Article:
How to read public letters

Iranians’ reactions to Nourizad’s letters are varied. Some consider him heroic and trailblazing in upping the ante and exposing the horrors of the Islamic Republic to unprecedented dimensions – even more so than the presidential candidates’ debates during the June 2009 election, which in turn resulted in even more revelations about the atrocious history of the theocracy. Others are appreciative of these letters, but consider them useless and believe at this stage, opposition to the Islamic Republic needs more substance, organisation, leadership and purpose than mere words. Still others dismiss Nourizad altogether and consider him a devotee of the leader of the Islamic Republic that he always was, and offer the polite and supplicant tone of his letters as evidence. The entire regime is corrupt and incurable, they believe, and at top of it, the very person of Khamenei. So these letters are useless and in fact, diversionary.

There is also a cogent criticism (in Persian) that the sorts of letters that Nourizad and others like him write to the Supreme Leader, in fact, perpetuate the cult of heroes and heroism, reducing collective political actions at a mass societal level to individual acts of defiance. They give a false fetishism to the Green Movement and refuse to recognise that it has died out, that they amount to a nasty attempt at prolonging the Reformist discourse, and that above all, they pre-empt the rise of a “collective subjectivity” (mardom suzhegi) among the people.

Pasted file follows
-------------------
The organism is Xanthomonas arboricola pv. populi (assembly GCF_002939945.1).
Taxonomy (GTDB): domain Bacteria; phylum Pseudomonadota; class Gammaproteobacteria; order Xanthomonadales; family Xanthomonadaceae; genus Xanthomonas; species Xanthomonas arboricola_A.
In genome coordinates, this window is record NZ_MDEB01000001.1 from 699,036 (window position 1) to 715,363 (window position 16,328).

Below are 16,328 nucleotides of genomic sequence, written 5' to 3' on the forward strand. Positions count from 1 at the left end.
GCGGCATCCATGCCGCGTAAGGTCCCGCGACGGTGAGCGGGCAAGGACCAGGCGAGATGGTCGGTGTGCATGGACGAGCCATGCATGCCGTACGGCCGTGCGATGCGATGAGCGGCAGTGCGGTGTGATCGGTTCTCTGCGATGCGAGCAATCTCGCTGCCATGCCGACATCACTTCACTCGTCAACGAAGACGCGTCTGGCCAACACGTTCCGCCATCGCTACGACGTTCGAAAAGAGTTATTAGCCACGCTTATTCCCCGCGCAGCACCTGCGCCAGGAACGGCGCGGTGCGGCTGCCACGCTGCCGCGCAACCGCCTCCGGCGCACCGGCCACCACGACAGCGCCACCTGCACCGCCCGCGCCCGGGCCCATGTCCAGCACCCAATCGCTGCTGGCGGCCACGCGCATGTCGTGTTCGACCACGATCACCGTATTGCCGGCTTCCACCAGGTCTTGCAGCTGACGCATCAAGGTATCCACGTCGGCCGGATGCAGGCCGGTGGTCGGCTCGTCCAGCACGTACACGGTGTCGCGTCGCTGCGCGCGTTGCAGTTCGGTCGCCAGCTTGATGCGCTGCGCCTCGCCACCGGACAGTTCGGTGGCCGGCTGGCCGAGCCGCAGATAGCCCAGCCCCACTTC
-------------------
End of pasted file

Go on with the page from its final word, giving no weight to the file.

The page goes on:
In the absence of the mass rallies and the rise of the new media to reflect their evolving aspirations, people like Nourizad and others are being in fact, recycled and the discourses of Reform reproduced, so that the more radical expansion of the movement is pre-empted. Not just in Nourizad but also in others who follow his model and keep writing letters, there is an endemic verbosity, a discursive formalism, that in fact recycles a medieval prose and as such, categorically aloof from the realities of our time.

To be sure, these letters are indeed all of the Nasihat al-Muluk genre, a medieval mode of political tract in which a vizier or a wise man guides, warns and even admonishes the king for his own sake – so while in their sentiments they denounce tyranny, in their form they in fact exonerate the tyrant and thus, paradoxically exacerbate his tyranny. The form dismantles the content, the rhetoric its logic.